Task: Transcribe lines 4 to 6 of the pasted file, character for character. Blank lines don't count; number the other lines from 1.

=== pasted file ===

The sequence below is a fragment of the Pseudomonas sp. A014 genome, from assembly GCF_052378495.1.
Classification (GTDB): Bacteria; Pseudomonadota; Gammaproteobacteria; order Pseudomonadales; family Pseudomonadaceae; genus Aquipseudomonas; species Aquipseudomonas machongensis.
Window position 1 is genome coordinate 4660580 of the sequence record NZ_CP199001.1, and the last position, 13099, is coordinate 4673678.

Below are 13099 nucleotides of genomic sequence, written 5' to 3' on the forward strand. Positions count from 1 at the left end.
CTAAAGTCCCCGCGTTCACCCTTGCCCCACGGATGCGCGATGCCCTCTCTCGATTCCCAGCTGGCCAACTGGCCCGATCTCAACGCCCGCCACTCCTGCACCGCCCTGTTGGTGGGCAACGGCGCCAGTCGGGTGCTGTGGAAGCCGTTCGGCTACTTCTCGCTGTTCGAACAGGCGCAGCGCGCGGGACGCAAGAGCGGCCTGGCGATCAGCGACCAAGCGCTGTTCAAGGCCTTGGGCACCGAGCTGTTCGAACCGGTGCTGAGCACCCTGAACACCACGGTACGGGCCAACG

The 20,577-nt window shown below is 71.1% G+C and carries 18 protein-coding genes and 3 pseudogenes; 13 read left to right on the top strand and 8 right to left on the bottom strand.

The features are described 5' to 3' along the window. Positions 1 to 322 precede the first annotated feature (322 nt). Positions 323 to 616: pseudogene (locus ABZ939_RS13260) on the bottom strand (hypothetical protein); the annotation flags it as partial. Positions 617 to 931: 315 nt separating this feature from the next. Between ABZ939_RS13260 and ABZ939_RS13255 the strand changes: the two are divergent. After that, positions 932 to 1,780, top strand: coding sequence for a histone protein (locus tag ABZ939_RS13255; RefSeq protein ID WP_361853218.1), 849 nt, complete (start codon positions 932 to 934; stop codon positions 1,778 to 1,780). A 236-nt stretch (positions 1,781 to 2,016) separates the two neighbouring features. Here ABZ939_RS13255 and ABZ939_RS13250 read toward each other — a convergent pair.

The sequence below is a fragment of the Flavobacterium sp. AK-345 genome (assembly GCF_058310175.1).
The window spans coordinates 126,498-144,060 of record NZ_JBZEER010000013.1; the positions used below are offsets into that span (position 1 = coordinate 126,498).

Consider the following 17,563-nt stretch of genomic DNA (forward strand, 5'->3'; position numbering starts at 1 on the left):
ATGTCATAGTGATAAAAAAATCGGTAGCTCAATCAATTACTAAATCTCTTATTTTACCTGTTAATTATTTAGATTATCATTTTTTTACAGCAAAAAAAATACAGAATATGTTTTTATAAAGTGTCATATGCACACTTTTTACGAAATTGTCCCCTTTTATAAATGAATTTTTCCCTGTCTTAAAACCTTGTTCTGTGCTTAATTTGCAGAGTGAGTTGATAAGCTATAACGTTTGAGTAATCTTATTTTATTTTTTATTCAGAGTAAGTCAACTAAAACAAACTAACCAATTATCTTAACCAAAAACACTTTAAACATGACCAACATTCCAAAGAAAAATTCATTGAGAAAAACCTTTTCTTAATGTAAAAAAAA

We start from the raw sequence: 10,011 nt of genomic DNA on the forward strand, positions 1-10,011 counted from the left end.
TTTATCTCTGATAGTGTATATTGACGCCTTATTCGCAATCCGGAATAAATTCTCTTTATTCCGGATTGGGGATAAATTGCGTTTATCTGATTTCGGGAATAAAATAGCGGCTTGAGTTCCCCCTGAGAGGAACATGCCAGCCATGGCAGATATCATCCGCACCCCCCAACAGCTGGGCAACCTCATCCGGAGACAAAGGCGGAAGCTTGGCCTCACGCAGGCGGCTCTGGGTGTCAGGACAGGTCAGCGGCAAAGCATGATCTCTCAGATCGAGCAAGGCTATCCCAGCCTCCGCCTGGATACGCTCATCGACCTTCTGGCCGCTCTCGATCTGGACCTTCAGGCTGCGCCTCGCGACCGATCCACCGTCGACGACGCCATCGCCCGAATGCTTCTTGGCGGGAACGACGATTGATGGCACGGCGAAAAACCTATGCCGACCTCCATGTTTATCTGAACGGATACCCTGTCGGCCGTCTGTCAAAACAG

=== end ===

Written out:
Below are 13099 nucleotides of genomic sequence, written 5' to 3' on the forward strand. Positions count from 1 at the left end.
CTAAAGTCCCCGCGTTCACCCTTGCCCCACGGATGCGCGATGCCCTCTCTCGATTCCCAGCTGGCCAACTGGCCCGATCTCAACGCCCGCCACTCCTGCACCGCCCTGTTGGTGGGCAACGGCGCCAGTCGGGTGCTGTGGAAGCCGTTCGGCTACTTCTCGCTGTTCGAACAGGCGCAGCGCGCGGGACGCAAGAGCGGCCTGGCGATCAGCGACCAAGCGCTGTTCAAGGCCTTGGGCACCGAGCTGTTCGAACCGGTGCTGAGCACCCTGAACACCACGGTACGGGCCAACG

The 20,577-nt window shown below is 71.1% G+C and carries 18 protein-coding genes and 3 pseudogenes; 13 read left to right on the top strand and 8 right to left on the bottom strand.